Manufacture of clinical grade R21 particle was undertaken at the University of Oxford’s CBF as part of work package 4 (WP4). R21 is similar to the RTS,S vaccine where the R21 particle contains only P. falciparum antigen sequences that are present in RTS,S. It is a hybrid protein consisting of the majority of the CS protein of P. falciparum fused to the hepatitis B surface antigen. It spontaneously forms a particle in a similar way as RTS,S. In pre-clinical studies, it induces predominantly malaria rather than hepatitis antibodies probably because it has a higher proportion of malaria to hepatitis antigen than RTS,S. This is made possible by expressing R21 in the better expressing yeast Pichia pastoris, rather than in Saccharomyces cerevisiae. At the C-terminus of R21, a four amino acid sequence has been added, EPEA, which is required for efficient immunochromatographic purification of R21. This very short sequence is coincidentally found many times in the proteome of malaria parasites and humans but has not, to our knowledge, been used previously as a vaccine component. The Medicine and Healthcare products Regulatory Agency (MHRA) approved the phase I clinical trial in October 2015 and the clinical trial commenced in December 2015. R21 adjuvanted with AS01B was administered to 20 healthy volunteers in Oxford and Southampton in this phase I trial VAC056 (NCT02600975). All vaccinations were administered intramuscularly in a three-dose regime with vaccinations given 4 weeks apart. Participants were followed up for 6 months after their final vaccination. VAC056 is now completed and the last participant visit took place in January 2017. There were no safety concerns relating to R21 in GSK’s AS01B adjuvant and both doses were well tolerated. R21 in AS01B was immunogenic and induced good antibody responses to the pre-erythrocytic circumsporozoite protein at both 10 and 50µg doses tested, which was comparable to levels induced by the leading malaria vaccine candidate, RTS,S. The trial manuscript is currently in preparation for publication.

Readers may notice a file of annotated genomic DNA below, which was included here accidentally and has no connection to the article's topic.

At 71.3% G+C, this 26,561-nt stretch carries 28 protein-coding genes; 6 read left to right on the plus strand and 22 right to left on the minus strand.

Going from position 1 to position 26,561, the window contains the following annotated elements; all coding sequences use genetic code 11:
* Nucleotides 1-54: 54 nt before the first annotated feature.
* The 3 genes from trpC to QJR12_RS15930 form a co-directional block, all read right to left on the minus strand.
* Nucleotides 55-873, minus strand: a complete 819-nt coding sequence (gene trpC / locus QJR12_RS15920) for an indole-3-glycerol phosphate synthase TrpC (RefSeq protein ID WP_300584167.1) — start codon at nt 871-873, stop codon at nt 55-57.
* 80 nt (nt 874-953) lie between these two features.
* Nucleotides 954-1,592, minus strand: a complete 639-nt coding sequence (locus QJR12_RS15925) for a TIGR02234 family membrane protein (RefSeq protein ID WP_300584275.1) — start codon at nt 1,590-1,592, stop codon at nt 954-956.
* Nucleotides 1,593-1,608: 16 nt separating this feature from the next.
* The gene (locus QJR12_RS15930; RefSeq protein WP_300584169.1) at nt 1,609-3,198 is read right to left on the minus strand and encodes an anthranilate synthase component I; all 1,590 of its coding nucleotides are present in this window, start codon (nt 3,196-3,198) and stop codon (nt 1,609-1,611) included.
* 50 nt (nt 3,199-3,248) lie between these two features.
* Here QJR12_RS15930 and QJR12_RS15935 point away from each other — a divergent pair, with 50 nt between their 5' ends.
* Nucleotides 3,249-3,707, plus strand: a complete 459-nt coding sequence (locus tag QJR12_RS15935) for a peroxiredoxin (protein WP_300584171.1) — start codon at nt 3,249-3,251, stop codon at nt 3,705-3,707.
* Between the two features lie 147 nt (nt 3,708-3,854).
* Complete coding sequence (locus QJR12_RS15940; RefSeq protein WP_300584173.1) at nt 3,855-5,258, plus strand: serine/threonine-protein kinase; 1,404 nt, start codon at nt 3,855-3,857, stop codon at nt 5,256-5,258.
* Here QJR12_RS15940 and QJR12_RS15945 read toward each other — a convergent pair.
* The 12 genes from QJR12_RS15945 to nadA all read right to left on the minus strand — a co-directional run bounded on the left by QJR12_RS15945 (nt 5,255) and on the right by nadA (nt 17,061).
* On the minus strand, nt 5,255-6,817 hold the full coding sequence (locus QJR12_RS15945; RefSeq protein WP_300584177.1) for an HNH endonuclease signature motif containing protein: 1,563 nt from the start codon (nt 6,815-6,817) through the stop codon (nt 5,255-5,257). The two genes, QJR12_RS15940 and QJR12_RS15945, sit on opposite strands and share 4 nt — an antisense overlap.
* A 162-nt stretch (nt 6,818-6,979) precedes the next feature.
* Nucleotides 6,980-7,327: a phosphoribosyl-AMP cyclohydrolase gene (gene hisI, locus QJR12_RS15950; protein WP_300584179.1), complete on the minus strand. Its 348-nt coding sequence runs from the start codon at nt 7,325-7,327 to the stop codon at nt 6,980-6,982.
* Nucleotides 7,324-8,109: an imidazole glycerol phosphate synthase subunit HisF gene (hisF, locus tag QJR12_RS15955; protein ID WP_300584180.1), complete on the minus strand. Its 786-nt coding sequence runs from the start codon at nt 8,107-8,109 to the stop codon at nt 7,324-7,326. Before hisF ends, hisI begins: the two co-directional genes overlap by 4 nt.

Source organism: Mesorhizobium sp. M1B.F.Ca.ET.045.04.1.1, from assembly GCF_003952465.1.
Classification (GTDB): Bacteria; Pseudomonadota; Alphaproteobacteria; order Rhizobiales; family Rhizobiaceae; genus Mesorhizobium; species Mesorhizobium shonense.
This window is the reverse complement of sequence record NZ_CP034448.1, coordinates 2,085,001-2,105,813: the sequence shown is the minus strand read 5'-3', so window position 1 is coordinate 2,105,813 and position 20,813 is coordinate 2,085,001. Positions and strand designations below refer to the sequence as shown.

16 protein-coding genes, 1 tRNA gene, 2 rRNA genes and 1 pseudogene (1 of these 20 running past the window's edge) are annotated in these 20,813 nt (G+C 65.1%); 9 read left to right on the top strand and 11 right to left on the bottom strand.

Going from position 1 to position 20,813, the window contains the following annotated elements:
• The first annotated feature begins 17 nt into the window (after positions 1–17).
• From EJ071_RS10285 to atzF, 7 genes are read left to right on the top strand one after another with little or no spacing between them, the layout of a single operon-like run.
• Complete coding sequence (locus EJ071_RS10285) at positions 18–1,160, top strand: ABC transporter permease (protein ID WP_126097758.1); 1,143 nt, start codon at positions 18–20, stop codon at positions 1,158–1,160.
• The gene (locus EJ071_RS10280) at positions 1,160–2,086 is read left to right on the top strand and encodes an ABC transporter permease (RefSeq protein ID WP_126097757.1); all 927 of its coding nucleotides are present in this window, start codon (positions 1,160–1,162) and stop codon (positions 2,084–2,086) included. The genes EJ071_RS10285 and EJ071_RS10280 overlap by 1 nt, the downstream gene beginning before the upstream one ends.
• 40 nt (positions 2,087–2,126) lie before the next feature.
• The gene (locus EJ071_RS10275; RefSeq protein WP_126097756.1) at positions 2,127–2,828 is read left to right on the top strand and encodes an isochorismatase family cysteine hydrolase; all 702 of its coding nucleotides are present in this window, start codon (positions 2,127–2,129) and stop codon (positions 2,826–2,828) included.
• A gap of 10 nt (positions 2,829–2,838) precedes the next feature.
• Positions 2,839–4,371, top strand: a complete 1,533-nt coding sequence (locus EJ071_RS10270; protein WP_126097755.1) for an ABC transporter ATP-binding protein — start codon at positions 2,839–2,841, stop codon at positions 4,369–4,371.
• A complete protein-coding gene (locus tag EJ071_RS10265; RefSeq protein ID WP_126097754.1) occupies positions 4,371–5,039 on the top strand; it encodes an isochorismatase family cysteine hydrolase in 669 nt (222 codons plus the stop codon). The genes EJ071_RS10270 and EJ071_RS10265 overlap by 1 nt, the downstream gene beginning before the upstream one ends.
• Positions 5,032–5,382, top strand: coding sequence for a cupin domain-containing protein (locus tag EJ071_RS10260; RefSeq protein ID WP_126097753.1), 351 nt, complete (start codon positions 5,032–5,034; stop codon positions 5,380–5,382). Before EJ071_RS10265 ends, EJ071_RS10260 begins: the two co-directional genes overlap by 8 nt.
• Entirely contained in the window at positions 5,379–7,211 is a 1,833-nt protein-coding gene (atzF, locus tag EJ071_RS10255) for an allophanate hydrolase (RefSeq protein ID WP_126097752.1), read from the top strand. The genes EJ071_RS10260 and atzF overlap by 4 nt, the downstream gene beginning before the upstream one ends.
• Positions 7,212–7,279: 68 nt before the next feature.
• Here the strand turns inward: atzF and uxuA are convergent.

VAC056 trial design:
Week 0 4 8
Group 1 (n=10) 10µg R21/AS01B 10µg R21/AS01B 10µg R21/AS01B
Group 2 (n=10) 50µg R21/AS01B 50µg R21/AS01B 50µg R21/AS01B